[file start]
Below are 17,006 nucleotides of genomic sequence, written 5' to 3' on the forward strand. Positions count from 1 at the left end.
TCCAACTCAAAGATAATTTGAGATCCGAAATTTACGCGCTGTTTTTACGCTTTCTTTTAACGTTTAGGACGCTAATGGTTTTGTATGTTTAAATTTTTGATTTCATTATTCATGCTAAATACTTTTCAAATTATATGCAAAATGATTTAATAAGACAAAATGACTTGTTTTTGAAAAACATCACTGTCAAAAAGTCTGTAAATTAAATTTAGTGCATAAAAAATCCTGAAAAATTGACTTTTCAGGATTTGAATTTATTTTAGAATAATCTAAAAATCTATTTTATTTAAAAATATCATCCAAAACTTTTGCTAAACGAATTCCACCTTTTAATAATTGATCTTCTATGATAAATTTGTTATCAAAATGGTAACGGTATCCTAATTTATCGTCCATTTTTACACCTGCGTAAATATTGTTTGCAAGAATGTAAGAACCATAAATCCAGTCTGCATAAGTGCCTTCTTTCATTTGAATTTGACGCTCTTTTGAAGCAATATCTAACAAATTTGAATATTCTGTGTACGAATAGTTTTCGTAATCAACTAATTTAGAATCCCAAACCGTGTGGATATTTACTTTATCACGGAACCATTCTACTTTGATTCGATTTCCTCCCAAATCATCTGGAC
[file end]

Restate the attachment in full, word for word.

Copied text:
Below are 17,006 nucleotides of genomic sequence, written 5' to 3' on the forward strand. Positions count from 1 at the left end.
TCCAACTCAAAGATAATTTGAGATCCGAAATTTACGCGCTGTTTTTACGCTTTCTTTTAACGTTTAGGACGCTAATGGTTTTGTATGTTTAAATTTTTGATTTCATTATTCATGCTAAATACTTTTCAAATTATATGCAAAATGATTTAATAAGACAAAATGACTTGTTTTTGAAAAACATCACTGTCAAAAAGTCTGTAAATTAAATTTAGTGCATAAAAAATCCTGAAAAATTGACTTTTCAGGATTTGAATTTATTTTAGAATAATCTAAAAATCTATTTTATTTAAAAATATCATCCAAAACTTTTGCTAAACGAATTCCACCTTTTAATAATTGATCTTCTATGATAAATTTGTTATCAAAATGGTAACGGTATCCTAATTTATCGTCCATTTTTACACCTGCGTAAATATTGTTTGCAAGAATGTAAGAACCATAAATCCAGTCTGCATAAGTGCCTTCTTTCATTTGAATTTGACGCTCTTTTGAAGCAATATCTAACAAATTTGAATATTCTGTGTACGAATAGTTTTCGTAATCAACTAATTTAGAATCCCAAACCGTGTGGATATTTACTTTATCACGGAACCATTCTACTTTGATTCGATTTCCTCCCAAATCATCTGGAC